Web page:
• 1 cup (125 g) icing sugar
  • 2 tablespoons water, warm
  • 2 teaspoons lemon juice
  • candied orange peel; optional


30 minutes before baking, take all of the ingredients out of the fridge and leave them at room temperature. Please note, that we'll need to melt and chill 3.5 tablespoons of butter, so it's better to prepare it in advance.

Using fresh yeast

  1. Crumble the fresh yeast into a bowl. Blend it with 1 tablespoon of sugar, a cup of flour and half a cup of lukewarm milk. Set aside in a warm place for an hour.
  2. When yeast raises, add in 3 egg yolks, 1 whole egg, sugar, the rest of the flour (3 cups) - together with milk, lemon juice & zest, alcohol, grated vanilla and a generous pinch of salt.
  3. Knead the dough by hand, or using a stand mixer with a dough hook. Knead until the dough becomes shiny, and no longer sticky (that usually takes 8-10 minutes). Add in the butter (melted & chilled), knead the dough again (for another 8-10 minutes) and set aside in a warm place again for an hour. It should double its size.

Using dry yeast

  1. In a large bowl (or in a bowl that comes with your stand mixer) combine all of the ingredients from the 'For the doughnuts' section, minus the butter.
  2. Knead the dough until it becomes shiny is no longer sticky (that usually takes 8-10 minutes). Add in the butter (melted & chilled), knead the dough again (for another 8-10 minutes) and set aside in a warm place for an hour or two. It should double its size.

Forming doughnuts

  1. Grab a spoonful of dough (around 40 g / 1.4 oz) and form small discs by hand (it's easier if you grease your hands beforehand). Place 1/2 teaspoon of preserves in the middle of a disc and close the dough together.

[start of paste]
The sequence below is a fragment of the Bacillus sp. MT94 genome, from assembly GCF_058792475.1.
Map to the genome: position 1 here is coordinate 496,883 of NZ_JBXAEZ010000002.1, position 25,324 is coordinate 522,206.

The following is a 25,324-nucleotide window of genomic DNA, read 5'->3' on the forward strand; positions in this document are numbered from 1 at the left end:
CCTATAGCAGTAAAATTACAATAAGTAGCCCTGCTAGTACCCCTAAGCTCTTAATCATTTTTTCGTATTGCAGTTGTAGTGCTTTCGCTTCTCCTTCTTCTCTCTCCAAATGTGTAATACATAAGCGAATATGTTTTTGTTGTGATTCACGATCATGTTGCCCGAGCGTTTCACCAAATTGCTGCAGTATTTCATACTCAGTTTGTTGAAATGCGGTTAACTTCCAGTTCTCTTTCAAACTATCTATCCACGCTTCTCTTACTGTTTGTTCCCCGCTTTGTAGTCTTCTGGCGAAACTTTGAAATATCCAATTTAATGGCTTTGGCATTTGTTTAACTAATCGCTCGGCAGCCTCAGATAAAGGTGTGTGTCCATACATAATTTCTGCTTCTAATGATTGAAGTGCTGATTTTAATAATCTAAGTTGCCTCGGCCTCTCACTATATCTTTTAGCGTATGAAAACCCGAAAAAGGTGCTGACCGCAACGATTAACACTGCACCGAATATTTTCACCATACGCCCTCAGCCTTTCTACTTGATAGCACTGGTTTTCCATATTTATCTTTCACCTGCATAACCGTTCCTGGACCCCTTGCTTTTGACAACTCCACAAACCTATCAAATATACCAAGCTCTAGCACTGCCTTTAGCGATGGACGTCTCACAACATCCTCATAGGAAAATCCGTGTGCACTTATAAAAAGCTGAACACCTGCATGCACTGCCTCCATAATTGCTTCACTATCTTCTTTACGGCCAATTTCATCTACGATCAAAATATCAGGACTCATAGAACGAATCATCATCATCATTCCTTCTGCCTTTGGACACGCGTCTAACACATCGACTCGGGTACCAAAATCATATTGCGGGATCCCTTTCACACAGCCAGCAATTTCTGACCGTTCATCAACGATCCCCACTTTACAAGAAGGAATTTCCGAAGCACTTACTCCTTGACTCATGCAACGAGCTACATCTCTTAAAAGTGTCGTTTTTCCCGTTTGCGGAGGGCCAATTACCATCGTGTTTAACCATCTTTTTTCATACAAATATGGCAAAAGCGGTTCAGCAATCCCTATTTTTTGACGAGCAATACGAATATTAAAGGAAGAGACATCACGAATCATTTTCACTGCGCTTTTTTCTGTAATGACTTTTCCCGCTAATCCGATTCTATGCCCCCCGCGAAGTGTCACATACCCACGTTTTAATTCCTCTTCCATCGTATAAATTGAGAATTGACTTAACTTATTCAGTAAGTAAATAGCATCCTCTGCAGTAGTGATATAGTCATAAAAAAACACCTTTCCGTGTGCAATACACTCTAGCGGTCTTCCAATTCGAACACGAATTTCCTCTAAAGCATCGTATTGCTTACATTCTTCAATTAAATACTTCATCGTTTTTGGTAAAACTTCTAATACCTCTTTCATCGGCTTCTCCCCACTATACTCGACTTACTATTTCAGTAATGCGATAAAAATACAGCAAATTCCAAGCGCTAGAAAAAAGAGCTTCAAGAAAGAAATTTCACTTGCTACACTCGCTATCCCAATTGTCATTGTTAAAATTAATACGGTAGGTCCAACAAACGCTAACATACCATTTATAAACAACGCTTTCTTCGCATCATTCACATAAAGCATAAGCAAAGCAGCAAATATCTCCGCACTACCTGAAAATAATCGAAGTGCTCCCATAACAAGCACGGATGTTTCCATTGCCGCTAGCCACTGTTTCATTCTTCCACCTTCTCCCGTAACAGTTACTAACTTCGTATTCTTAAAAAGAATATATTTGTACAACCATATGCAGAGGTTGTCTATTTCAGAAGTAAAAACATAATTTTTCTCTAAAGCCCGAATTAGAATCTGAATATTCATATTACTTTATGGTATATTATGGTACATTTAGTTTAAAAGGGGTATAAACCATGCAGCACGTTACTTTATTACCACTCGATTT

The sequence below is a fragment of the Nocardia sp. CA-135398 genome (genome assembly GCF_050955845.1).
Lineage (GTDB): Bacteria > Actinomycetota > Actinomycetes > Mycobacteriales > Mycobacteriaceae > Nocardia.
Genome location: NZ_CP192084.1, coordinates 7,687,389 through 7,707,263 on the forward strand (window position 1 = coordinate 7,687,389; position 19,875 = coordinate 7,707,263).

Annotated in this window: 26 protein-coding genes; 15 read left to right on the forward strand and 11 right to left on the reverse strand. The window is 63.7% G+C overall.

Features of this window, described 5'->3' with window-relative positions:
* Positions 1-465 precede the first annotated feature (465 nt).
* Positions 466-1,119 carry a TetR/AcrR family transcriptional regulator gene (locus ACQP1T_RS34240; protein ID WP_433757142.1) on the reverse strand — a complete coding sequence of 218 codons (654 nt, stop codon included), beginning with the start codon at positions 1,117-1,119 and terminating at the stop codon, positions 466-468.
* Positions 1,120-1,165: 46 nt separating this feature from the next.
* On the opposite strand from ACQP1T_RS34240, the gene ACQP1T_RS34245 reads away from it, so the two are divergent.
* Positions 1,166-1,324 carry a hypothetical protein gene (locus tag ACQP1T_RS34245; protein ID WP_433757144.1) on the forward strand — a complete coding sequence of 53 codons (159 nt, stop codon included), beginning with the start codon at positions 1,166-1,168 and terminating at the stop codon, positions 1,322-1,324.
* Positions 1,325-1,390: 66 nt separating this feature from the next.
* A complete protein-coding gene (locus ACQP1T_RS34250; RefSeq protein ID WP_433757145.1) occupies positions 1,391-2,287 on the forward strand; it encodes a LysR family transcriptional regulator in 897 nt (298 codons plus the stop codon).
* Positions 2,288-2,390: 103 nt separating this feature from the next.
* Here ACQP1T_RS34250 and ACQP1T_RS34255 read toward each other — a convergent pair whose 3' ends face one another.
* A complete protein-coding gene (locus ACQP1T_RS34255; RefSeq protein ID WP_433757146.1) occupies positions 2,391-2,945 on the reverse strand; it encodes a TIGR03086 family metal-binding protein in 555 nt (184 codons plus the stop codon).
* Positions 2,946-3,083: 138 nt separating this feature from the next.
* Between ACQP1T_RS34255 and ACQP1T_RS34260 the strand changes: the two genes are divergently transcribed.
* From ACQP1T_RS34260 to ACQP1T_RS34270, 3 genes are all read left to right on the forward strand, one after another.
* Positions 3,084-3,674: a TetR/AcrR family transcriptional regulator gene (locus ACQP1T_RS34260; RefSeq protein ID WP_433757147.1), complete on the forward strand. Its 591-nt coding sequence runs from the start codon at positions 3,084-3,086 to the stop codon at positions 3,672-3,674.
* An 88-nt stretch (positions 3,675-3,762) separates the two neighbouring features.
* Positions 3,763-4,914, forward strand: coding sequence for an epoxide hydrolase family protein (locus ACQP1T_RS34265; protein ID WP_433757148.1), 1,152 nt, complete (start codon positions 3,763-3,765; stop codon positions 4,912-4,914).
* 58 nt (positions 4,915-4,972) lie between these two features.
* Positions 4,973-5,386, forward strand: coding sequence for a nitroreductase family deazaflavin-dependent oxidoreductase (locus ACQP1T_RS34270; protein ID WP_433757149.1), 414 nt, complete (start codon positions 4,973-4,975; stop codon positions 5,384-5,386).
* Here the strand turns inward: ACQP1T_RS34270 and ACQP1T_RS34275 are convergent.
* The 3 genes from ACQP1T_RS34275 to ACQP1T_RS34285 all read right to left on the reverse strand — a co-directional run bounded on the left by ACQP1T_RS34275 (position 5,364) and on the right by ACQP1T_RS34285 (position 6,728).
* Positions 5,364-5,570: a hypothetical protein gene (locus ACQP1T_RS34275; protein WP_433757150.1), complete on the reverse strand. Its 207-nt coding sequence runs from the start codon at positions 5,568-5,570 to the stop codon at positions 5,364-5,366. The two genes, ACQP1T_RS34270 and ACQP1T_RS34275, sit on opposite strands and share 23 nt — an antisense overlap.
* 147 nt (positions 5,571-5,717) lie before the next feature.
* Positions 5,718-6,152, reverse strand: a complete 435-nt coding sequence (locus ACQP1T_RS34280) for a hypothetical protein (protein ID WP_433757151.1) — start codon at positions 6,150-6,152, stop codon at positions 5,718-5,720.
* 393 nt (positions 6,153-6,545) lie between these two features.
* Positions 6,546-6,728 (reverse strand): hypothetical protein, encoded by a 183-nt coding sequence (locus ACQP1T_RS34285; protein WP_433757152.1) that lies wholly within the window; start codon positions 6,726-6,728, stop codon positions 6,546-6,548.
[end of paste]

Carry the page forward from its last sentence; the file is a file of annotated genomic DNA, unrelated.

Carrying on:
2. Place each doughnut onto floured worktop (with the seam facing down). Keep some space between them. Once you're done, cover pączki with a cloth. Let them rise for 30-45 minutes.
  3. Once they're risen, start heating up the fat (lard or neutral cooking oil) in a large pot. Test the temperature with a small piece of raw dough. If it browns immediately, that means we can start frying. Alternatively, use a kitchen thermometer and aim for 356°F (180°C).
  4. Submerge a few doughnuts into the fat, make sure they don't stick to each other. Fry on a medium heat until golden (approx. 1.5-2 minutes each side). Once pączki are fried on both sides, retrieve them with a slotted spoon and rest them on a paper towel.


  1. In a bowl, combine icing sugar with water and lemon juice. Add these liquids gradually, stirring as you go and monitoring the consistency of the icing.
  2. Cover each pączek with icing, and sprinkle generously with candied orange peel.


The recipe was adapted from “Kuchnia Polska: Dania na każdą okazję” by Marek Łebkowski, 1997 p.610

Nutrition Information:



Serving Size:


Amount Per Serving: Calories: 185Total Fat: 2gSaturated Fat: 1gTrans Fat: 0gUnsaturated Fat: 1gCholesterol: 38mgSodium: 41mgCarbohydrates: 29gFiber: 1gSugar: 4gProtein: 5g

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Recipe Information

Filed under:

Alternative traditional/regional names:
Also known / Misspelt internationally as:
paczki, punchkees, poochkie, punski, poochkis, poonchki

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First published on:

Recipe by / Adapted from: